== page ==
When students returned to a remodeled Amy Belle Elementary School in Colgate last fall, they had much to look forward to, including a new gym, cafeteria, a remodeled library, upgraded classrooms and four new classrooms from a summer construction project. But they weren’t prepared for air-quality issues that left some with headaches, stomachaches and burning eyes.
Although issues were brought to the administration's attention as early as September, problems persisted even into January, when one of the fifth-grade classrooms was evacuated because of exhaust fumes.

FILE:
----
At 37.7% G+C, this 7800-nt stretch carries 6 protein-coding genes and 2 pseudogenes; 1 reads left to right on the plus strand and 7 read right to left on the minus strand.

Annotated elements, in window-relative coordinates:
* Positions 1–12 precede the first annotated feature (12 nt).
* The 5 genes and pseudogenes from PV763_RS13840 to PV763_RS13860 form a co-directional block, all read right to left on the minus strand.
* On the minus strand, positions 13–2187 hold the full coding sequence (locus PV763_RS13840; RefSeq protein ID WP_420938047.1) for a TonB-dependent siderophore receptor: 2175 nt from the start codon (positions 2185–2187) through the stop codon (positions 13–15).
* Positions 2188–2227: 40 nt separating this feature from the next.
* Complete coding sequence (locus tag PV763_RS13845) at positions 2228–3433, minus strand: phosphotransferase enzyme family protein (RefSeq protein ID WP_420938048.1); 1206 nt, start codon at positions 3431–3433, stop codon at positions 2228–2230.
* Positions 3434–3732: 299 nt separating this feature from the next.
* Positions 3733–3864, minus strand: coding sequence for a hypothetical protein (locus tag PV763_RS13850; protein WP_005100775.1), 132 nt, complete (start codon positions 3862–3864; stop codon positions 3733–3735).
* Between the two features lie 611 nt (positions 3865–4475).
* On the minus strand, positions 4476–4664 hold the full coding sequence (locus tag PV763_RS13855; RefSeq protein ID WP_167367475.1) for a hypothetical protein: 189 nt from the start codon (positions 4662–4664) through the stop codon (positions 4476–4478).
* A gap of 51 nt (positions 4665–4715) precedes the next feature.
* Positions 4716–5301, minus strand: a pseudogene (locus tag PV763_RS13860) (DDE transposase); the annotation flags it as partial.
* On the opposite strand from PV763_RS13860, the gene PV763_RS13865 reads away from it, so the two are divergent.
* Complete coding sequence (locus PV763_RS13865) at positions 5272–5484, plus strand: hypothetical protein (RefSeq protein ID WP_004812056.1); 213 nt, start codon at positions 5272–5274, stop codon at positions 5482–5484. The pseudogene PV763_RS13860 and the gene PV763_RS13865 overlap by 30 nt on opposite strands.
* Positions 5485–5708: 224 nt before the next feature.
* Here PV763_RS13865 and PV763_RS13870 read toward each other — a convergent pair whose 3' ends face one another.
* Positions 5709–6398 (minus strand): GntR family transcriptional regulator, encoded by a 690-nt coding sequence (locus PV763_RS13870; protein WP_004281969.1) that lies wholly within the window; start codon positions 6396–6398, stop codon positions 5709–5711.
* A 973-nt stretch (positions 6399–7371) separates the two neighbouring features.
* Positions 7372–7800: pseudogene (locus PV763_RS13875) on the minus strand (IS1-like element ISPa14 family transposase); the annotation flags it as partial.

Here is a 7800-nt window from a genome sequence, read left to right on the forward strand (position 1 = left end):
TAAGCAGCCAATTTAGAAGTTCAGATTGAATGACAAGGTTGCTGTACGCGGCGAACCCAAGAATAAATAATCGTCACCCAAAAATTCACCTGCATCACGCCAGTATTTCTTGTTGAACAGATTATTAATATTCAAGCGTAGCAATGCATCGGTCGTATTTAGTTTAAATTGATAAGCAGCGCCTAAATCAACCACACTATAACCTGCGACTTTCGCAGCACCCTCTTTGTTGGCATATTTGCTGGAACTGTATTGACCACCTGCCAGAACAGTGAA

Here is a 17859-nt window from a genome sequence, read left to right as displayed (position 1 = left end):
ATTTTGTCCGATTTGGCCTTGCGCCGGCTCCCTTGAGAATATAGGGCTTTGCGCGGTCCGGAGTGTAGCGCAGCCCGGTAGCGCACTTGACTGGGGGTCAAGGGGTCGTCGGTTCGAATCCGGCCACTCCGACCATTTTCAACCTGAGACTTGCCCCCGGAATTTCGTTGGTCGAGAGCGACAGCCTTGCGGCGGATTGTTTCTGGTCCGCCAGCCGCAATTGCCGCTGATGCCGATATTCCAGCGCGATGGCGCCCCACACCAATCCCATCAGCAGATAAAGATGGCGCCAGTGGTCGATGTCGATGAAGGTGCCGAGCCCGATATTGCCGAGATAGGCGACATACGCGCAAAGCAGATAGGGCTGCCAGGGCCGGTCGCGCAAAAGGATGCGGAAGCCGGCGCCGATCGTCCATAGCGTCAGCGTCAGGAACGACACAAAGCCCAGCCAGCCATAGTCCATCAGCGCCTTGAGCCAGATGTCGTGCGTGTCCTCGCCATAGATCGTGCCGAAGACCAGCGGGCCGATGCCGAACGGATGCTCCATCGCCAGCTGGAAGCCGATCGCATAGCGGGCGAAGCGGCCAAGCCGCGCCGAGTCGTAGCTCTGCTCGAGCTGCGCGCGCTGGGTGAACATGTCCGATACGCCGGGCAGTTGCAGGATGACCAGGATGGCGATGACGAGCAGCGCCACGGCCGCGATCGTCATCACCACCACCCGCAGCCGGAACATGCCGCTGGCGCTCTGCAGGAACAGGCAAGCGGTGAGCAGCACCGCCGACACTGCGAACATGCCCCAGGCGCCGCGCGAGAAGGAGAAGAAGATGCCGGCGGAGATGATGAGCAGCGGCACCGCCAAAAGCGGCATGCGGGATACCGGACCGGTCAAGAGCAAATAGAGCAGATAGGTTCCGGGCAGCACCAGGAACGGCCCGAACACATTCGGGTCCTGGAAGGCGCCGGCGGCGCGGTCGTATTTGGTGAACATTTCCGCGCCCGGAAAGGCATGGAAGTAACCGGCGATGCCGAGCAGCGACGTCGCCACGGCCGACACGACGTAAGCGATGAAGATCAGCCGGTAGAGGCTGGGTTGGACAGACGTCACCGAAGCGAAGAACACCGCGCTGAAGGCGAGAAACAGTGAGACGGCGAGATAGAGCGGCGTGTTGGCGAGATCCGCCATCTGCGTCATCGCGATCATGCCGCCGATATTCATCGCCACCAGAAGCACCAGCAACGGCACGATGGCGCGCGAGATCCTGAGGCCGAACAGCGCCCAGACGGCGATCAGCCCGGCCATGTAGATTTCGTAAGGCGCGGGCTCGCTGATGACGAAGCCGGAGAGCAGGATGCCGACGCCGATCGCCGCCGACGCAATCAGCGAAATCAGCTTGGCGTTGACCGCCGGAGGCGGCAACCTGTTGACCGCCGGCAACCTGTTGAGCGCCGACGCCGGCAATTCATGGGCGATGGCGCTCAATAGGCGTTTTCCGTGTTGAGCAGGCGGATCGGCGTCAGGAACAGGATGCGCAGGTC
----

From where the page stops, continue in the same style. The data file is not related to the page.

Testing revealed elevated levels of carbon dioxide in some classrooms, according to the district, which has been working to resolve those issues with a variety of strategies. Strategies have included adjusting control systems, air handlers and other HVAC devices and adding a carbon dioxide monitoring device to the system to get more frequent readings, according to Germantown Schools Superintendent Jeff Holmes.
Although the carbon dioxide levels were elevated, they never reached dangerous levels, Holmes.
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